The digitized age of hybrid shopping experiences has created hyper-informed consumers who insist retailers win their hearts before they hand over their dough. Fair enough, but how can retailers stand out in a saturated market—especially when consumers have the world at their fingertips?
They get real. Not only are certain retailers changing the dynamics of the industry, they’re changing reality itself for their consumers. Virtual reality (VR) and augmented reality (AR) tactics in retail are projected to mushroom by more than 300% by 2025, presumably bringing revenues along with them.
Retail gets a reality check
By integrating VR and AR, retailers are bridging gaps between ecommerce platforms and physical store locations. From navigation assistance to product customization and comparison, these pliable realities give consumers access to new and exciting dimensions in which they can participate.
Such unique virtual encounters help create immersive and engaging customer experiences—a far cry from stagnant products sitting lifeless on a shelf. Plus, these multi-dimensional shopping experiences support the consumer desire for something more inspiring than an exchange of money.
Making shopping fun again
With technology solutions like VR and AR, retailers are completely changing the way consumers experience their products and services. For instance, AR routing can optimize the best path through the store for a time-strapped shopper. It can also be used to gamify the customer experience by leading to hidden discounts and other in-store surprises. But that's not all: some retailers are using AR to create immersive catalog experiences for off-site guests, complete with interactive product demonstrations and comparisons.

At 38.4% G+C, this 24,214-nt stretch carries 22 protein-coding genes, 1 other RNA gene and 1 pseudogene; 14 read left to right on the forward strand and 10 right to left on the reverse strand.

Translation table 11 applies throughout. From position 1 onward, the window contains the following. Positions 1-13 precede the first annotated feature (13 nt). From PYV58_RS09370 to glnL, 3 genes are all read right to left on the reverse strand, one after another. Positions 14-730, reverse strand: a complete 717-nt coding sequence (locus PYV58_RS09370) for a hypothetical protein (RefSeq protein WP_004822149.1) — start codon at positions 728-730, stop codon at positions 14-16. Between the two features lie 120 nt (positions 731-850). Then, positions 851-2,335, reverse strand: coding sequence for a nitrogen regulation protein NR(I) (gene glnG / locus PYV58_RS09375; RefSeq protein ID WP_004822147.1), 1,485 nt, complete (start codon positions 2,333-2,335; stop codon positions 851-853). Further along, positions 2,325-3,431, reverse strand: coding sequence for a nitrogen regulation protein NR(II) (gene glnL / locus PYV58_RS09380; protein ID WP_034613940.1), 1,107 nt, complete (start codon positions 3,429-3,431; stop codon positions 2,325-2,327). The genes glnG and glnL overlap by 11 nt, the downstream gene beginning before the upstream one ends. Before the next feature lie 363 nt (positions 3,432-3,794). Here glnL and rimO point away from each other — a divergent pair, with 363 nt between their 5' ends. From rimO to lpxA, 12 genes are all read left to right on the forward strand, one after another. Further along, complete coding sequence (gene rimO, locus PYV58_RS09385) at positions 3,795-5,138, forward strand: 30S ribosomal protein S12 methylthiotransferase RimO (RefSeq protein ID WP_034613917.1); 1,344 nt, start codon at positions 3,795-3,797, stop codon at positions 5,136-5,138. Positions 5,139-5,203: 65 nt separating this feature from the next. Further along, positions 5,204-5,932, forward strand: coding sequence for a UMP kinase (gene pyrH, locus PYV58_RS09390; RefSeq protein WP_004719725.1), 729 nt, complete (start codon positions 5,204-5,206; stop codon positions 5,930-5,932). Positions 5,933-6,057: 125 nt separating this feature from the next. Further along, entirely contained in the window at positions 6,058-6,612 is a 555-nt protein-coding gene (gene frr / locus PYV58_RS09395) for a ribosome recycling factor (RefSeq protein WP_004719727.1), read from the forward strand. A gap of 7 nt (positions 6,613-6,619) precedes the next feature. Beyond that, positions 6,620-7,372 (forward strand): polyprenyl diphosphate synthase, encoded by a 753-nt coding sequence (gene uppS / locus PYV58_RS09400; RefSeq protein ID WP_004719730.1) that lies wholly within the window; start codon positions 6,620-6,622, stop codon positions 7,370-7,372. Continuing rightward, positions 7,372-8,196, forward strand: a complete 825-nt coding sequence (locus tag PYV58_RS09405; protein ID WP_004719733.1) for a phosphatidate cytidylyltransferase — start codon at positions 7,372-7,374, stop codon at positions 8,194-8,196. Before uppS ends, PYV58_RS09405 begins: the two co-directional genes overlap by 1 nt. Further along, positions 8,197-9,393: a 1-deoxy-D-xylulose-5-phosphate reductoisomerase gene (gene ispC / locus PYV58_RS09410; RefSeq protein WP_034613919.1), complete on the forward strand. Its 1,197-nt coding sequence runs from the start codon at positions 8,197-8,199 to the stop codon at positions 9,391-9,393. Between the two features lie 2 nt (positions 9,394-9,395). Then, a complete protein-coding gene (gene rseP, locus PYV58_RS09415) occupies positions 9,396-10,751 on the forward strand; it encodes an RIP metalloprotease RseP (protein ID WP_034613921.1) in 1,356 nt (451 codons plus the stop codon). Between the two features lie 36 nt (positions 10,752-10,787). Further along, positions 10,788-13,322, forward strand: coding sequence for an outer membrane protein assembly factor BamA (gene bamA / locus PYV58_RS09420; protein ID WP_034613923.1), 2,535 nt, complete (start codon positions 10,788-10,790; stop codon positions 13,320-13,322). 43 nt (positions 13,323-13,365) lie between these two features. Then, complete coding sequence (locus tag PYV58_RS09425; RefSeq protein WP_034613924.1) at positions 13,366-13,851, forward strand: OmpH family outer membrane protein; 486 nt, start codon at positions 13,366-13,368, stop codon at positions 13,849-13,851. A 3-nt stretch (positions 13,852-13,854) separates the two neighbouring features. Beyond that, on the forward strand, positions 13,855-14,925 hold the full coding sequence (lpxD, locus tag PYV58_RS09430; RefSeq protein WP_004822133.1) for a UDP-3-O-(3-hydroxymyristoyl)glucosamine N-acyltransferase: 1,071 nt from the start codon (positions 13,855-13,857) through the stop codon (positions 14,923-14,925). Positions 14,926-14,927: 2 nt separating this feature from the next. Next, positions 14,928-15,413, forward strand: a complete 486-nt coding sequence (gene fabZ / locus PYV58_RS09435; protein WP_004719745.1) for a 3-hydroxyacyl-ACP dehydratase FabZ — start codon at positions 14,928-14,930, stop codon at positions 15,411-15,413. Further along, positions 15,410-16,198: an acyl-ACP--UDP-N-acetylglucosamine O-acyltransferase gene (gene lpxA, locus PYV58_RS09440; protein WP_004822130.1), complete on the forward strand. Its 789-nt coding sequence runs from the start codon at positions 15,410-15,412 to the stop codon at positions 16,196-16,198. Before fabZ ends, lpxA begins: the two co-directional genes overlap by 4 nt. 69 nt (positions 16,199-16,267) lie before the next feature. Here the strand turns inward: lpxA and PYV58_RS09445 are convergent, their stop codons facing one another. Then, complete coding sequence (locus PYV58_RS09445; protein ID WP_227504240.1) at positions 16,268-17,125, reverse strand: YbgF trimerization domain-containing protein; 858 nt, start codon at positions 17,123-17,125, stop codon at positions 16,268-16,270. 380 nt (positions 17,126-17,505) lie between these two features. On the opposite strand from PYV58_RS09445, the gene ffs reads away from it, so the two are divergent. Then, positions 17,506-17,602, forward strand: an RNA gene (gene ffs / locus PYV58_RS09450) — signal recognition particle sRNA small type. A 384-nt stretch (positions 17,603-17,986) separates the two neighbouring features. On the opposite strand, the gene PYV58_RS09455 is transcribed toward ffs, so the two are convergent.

Grossed out by fitting rooms? VR can allow your digital avatar to try on clothes without ever getting undressed. That takes "try before you buy" to a whole new level! Some retailers are even launching VR stores that allow consumers to browse digital aisles and shop via a virtual encounter. VR and AR in retail also promise to reach an entirely untapped segment of consumers who face physical obstacles that make traditional shopping difficult.
Consumers have more than indicated a readiness for new and alternative ways to shop—and VR, AR, and CGI (computer generated imagery) are here to oblige. (In fact, CGI is the machine that powers the digital marketing space behind VR and AR in retail.) We’re here for it, too—Kreber’s CGI capabilities can push the boundaries of 3D visualization to evoke real emotion.
Who’s doing it best?
Many companies are using VR and AR to create immersive consumer experiences without the high price of the theme park. Here are a few examples that have us excited about the possibilities.
- Toyota's Oculus Rift challenges confident teens to put their money where their mouths are with a VR “distracted driving” simulator. Teens get behind the wheel of a stationary Toyota wearing the Oculus Rift headset for a VR experience complete with three-dimensional sights, sounds, and nagging friends in the back seat.
- Alibaba's Buy+ is bringing VR shopping to consumers by way of their smartphones and a simple headset. Customers can enjoy virtually browsing hundreds of items in Alibaba's VR mall with the option of making real-time purchases through a virtual interface. Brands like Alibaba, which lacks physical locations, can reach wider audiences and let consumers complete the entire shopping experience using VR.
- Ever been curious about how a cordless hedge trimmer handles? Lowe's Holoroom is a VR simulator that allows consumers to demo power tools before they buy. These true-to-life experiences are designed to help customers make more informed purchasing decisions while safely training those who might be skittish around power tools.
- Ikea's VR kitchen is complete with room-scale motion tracking, allowing consumers to complete everyday kitchen tasks while fantasizing about their dream kitchen.
Virtual reality is here to stay
So…it’s not a fad. Virtual and augmented reality represent the next wave in a massive disruption of how we’ve shopped for decades, and it is coming to a store near you. Our advice? Try to forget how silly you look in the goggles (seriously, no one looks cool in them) and enjoy what VR has to offer. You’ll be surprised and delighted by the magic, and if it makes your purchase decisions easier, you’ll always come out ahead.